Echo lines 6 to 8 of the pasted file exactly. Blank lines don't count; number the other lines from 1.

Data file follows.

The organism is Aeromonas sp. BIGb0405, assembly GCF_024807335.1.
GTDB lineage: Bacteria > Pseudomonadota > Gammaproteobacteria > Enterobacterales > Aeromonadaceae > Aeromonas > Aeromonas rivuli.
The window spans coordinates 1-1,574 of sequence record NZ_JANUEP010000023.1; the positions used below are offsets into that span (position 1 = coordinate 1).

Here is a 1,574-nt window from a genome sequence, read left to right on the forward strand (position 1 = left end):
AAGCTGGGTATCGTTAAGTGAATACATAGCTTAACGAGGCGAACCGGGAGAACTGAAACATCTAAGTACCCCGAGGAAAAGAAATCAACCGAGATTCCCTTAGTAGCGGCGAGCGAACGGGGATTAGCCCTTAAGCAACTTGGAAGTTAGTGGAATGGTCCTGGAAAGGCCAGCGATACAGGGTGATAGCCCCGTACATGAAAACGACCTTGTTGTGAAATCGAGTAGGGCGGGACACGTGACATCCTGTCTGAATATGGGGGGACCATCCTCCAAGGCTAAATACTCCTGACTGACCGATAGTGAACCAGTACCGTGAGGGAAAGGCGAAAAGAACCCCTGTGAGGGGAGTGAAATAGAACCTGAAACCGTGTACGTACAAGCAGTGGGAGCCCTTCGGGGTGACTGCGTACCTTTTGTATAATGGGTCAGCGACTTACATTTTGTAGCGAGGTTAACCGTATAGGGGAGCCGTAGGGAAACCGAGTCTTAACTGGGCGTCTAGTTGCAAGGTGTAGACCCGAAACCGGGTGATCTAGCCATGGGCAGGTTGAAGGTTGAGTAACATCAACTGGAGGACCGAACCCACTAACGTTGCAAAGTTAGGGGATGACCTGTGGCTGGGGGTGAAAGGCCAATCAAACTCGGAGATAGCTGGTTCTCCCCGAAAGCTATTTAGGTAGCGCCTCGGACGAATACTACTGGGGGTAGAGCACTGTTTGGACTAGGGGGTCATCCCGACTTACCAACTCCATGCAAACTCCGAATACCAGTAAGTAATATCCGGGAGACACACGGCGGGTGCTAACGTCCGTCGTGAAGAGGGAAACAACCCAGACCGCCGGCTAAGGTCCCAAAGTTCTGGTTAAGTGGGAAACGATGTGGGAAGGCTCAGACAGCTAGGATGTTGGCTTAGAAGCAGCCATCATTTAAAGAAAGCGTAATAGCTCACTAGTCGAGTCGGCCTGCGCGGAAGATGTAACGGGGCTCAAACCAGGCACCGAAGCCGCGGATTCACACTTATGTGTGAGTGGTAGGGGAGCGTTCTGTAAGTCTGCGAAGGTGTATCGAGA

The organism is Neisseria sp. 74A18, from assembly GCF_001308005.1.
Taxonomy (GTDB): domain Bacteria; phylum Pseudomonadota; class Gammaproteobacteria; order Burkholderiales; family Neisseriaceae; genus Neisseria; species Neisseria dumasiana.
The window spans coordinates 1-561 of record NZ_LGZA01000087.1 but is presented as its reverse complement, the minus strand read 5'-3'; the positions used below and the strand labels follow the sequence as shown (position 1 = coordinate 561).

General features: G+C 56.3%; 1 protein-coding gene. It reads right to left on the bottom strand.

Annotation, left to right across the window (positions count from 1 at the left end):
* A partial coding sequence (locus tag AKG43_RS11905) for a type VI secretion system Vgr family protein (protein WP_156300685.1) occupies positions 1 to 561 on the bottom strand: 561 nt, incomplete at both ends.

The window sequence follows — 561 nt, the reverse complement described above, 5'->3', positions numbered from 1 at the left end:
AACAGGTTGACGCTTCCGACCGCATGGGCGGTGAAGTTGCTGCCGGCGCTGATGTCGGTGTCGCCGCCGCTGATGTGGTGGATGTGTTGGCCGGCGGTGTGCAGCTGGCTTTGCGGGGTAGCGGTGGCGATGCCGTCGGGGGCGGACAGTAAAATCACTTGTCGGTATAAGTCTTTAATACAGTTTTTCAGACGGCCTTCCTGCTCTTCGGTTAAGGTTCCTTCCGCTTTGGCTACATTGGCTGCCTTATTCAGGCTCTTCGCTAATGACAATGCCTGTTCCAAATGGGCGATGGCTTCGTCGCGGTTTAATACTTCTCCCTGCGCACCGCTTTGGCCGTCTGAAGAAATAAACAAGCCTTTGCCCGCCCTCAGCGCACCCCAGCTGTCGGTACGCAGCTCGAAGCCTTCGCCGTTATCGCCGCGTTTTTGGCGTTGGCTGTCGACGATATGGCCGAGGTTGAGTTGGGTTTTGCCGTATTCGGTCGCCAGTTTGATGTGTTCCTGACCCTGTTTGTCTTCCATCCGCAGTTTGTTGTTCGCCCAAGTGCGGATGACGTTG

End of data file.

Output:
The organism is Neisseria sp. 74A18, from assembly GCF_001308005.1.
Taxonomy (GTDB): domain Bacteria; phylum Pseudomonadota; class Gammaproteobacteria; order Burkholderiales; family Neisseriaceae; genus Neisseria; species Neisseria dumasiana.
The window spans coordinates 1-561 of record NZ_LGZA01000087.1 but is presented as its reverse complement, the minus strand read 5'-3'; the positions used below and the strand labels follow the sequence as shown (position 1 = coordinate 561).